Bar News - September 21, 2016
Court News: NH Supreme Court Working to Preserve Links in Slip Opinions
Link rot is real, but the problem has been solved, at least with respect to NH Supreme Court opinions.
“Link rot” is a term that describes a link that is broken, dead or no longer supported by a website. It leads to the dreaded “Error 404” or page “Not Found” on your computer screen.
To address this problem, the NH Supreme Court has created a new hyperlink web page - a place where links will be stored, giving readers the ability to access the material cited in an opinion without the threat of link rot.
A search by law clerks at the state Supreme Court found several hyperlinks cited in past opinions had become outdated. But this is far more than just a New Hampshire problem. The authors of a recent study published in the Harvard Law Review Forum found that of the 555 links cited in US Supreme Court opinions between 1996 and 2013, 49.9 percent no longer contained the cited material due to either link rot or reference rot – a term that combines link rot and content drift where the resource mentioned changes over time.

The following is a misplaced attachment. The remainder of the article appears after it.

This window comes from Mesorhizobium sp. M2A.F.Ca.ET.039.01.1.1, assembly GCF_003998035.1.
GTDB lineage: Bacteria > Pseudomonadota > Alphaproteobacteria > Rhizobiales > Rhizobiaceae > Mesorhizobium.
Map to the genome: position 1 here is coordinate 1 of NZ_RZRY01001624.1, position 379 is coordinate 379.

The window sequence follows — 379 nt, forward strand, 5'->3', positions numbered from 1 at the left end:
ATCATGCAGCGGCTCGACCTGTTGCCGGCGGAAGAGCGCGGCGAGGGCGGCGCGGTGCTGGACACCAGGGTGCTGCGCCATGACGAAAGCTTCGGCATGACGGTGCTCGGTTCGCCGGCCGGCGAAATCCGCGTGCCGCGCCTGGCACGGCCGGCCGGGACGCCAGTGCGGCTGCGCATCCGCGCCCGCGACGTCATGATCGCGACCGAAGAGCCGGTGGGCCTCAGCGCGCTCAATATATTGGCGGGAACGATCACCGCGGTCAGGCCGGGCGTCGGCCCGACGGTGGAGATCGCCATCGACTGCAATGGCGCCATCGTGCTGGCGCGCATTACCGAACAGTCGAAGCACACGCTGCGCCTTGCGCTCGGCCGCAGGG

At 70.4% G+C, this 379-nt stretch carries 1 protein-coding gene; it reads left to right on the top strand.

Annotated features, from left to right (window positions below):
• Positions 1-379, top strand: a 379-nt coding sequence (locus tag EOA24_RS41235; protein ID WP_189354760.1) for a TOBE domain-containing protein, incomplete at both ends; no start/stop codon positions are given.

Harvard Law Library maintains a service called Perma.cc that allows courts and legal journals to save and store archived data representing the relevant information of an online source. Several appellate courts across the country currently use this service. But, as with other privately owned websites, there is the possibility that at some point, they cease to exist or become prohibitively expensive.
Recognizing the problem, as well as the fact that it would only get worse going forward, Lorrie Platt, Reporter of Decisions for the New Hampshire Supreme Court, put together a team that included herself, law clerks Scott Sakowski, Aaron Lang and Stephen Zaharias, plus the webmaster for the Judicial Branch, Brian Eddy. Together, they developed a process to eliminate link rot in the Court’s opinions.
“We put together our process based on the model used by the US Supreme Court,” Platt said. “Christine Fallon, the Reporter of Decisions at the US Supreme Court, was extremely generous with her time. She explained their process in detail to me, including walking me through how the country’s highest court posts hyperlinks, and answering all of my questions about their webpage. Christine’s help was invaluable.”
The Court’s new hyperlink website is now live at www.courts.state.nh.us/supreme/opinions/cited_urls/2016/index.htm.